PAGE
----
I engage in a lot of software engineering discussions on Social Media, especially on LinkedIN. There are a lot of smart people out there (and others) willing to share their opinions. I like the diversity of opinions and ideas. Even when 2 people agree on something they sometimes have different reasoning or attack the problem from a slightly different angle and I think that is great.
However, sometimes I find those conversations draining. Sometimes they get hijacked by one or two boyscouts who feel it is their duty to correct those who they see as holding wrong opinions. These zealots refuse to acknowledge anyone else's experience as valid. Some of these people even proclaim to be "agile" (for whatever that means anymore), yet they appear to be forgetting the first line of the manifesto.
software by doing it and helping others do it."
Certain people seem to grab their soap boxes and megaphones on social media and shout about how there's only one way to do things and they have discovered it. If you aren't doing things the same way they are, well "you're doing it wrong". Sometimes these people do have good ideas and I often agree with them, but they are way too dogmatic for me. Their dogmatism collides heavily with the first line of the Agile Manifesto. The lack of humility is also quite stunning. Anytime anyone objects or says "that idea doesn't quite work in my situation", instead of trying to understand where the other person is coming from, they immediately default to "Well that's just an excuse for not doing things 'the right way'" by which they really mean "my way". It's rather offputting. It's also not in the spirit of "helping others do it." There is no helping going on. Only criticism.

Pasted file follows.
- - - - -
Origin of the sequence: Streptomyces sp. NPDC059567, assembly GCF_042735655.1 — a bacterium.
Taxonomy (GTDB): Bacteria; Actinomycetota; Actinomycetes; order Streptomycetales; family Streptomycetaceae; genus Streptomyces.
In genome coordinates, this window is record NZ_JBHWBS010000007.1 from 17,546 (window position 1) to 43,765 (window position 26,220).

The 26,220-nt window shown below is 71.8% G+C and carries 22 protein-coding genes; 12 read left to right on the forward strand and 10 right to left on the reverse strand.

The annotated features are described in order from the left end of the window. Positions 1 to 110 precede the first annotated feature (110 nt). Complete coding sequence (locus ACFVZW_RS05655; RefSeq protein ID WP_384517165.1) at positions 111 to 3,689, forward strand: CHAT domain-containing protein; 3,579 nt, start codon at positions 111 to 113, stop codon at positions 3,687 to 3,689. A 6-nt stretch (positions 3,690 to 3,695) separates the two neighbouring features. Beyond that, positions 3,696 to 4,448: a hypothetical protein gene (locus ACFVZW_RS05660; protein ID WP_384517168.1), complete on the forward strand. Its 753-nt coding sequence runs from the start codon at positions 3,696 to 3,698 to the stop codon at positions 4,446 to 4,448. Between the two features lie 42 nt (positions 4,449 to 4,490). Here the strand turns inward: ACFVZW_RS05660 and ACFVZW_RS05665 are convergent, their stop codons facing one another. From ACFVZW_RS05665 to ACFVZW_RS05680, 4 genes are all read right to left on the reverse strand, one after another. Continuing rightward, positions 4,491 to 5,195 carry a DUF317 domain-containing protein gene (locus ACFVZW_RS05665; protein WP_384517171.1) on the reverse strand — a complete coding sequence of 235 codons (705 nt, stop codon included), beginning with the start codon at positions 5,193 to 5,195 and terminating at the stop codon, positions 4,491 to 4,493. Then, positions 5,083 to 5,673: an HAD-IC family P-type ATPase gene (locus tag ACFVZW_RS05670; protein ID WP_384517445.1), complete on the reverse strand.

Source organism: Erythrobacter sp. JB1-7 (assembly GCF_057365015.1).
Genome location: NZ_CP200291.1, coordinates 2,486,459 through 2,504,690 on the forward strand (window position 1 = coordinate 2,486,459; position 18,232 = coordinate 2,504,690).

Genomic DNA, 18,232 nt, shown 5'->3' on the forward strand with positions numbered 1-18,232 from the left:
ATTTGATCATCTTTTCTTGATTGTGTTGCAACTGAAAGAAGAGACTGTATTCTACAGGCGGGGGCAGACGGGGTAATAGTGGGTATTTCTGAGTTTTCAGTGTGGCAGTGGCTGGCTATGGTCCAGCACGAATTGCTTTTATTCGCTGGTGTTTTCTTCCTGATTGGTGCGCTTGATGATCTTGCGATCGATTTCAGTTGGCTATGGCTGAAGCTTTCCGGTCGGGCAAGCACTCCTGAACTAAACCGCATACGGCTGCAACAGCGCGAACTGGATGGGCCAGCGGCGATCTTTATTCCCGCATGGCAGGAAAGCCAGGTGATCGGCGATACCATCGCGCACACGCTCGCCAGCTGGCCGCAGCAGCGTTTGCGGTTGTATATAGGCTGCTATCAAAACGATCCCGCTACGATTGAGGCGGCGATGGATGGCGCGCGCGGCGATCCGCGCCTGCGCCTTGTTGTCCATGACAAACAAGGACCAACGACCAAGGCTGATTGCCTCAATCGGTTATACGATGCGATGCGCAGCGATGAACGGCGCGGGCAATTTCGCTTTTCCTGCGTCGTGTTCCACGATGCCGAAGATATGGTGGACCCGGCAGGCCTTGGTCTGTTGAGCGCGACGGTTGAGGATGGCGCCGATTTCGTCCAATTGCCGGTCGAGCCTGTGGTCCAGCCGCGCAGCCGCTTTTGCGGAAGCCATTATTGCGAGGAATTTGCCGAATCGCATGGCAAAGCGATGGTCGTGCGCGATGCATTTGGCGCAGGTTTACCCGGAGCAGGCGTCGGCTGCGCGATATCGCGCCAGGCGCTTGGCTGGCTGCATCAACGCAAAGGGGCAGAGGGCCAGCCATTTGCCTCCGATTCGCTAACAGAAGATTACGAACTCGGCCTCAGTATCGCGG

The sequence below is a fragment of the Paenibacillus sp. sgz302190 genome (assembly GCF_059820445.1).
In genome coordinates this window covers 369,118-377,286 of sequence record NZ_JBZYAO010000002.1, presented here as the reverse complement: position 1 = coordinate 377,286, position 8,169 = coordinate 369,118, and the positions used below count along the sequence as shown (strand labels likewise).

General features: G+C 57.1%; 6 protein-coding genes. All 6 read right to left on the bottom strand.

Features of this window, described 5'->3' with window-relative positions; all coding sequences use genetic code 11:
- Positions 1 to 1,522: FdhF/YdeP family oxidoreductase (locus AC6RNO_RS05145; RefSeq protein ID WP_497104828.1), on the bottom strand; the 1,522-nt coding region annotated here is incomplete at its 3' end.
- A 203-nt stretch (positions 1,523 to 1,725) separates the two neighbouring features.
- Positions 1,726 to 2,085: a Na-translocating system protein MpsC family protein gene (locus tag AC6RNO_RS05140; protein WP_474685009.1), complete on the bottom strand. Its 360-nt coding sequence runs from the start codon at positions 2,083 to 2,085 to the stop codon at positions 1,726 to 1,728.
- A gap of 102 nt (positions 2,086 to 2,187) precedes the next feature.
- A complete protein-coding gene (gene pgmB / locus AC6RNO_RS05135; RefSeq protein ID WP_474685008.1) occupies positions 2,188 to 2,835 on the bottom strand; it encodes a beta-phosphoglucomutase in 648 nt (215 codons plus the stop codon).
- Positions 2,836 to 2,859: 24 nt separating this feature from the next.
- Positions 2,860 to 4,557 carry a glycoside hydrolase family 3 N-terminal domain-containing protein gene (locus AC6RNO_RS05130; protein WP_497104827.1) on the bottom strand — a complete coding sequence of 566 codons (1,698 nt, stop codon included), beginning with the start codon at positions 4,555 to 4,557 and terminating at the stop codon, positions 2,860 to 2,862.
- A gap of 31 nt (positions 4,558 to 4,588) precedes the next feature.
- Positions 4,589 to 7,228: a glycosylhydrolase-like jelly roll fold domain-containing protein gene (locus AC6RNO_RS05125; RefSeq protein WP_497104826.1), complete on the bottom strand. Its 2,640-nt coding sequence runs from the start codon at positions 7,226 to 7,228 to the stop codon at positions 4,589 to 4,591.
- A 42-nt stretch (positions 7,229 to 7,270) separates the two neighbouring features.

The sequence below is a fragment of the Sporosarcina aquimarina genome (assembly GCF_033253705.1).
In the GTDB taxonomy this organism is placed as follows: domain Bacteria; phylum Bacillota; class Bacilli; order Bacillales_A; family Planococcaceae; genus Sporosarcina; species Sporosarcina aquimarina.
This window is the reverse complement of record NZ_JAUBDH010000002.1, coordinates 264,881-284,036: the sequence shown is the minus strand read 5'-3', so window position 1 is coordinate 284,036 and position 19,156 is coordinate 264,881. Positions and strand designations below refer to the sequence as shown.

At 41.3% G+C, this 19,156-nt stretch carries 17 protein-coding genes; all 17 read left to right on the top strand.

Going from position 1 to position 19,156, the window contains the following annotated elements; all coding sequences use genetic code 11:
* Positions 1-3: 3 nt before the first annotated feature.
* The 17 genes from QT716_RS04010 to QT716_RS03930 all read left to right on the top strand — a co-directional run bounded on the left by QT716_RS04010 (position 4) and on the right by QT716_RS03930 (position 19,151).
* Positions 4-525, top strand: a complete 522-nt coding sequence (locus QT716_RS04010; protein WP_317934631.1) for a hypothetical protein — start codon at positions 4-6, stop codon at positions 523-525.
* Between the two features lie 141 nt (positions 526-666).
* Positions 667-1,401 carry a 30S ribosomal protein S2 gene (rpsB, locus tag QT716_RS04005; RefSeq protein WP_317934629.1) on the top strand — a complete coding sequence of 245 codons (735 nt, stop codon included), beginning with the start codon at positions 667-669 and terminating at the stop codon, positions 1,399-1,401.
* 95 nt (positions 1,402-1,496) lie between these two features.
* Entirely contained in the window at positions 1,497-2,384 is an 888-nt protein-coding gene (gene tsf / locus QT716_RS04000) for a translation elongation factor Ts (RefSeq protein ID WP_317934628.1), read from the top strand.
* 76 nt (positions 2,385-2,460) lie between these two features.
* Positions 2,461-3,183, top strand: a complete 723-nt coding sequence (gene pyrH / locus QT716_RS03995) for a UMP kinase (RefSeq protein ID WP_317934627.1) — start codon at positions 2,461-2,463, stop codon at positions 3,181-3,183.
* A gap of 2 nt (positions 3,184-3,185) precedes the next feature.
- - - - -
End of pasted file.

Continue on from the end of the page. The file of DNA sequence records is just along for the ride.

Who should I listen to
I could enumerate the small handful of people who I find too dogmatic (some of you can probably already guess who I am talking about), but I'd rather share some people you should be listening to:
- Ron Jeffries
- JB Rainsberger
- GeePaw Hill
- Kent Beck
- Jessica Joy Kerr
- Chastity Majors
- Tim Ottinger
- Scott Hanselman
- David Neal
These people are often advocating similar ideas to the zealots, but are a lot less dogmatic. Also, they aren't the only people you should be listening to. I'm sure there are others. Find people who are willing to meet others where they are and help them and are humble enough to admit that they don't have all the answers.
The SAS Way of Working
To be clear, I have a way of working that works for me. I'm very bullish on it. I think everyone should try it for themselves. To me, the benefits are readily apparent. I also readily acknowledge that there may be some situations where my approach is not the best. I sometimes have trouble imagining those situations, but I wouldn't be surprised if they existed. Someone somewhere probably has some constraints that i've never thought of that either invalidate some or all of my way of working or at least require some adaptations. That's ok. I'm still bullish that my way of working can help a large portion of the LabVIEW community. That's why I keep pushing it.
Our way of working is centered around crafting development processes that put people at the center—be it your users, your developers, or your business stakeholders. Everyone should be a co-creator, not a cog in the wheel. Our main building block is the idea of small steps and quick feedback. This helps to make sure that not only are we doing things right, but doing the right things. We use a variety of tools and techniques, but they all sit on top of this foundation.
If you want to learn more about our way of working, I'm happy to sit down and talk about how we can work together.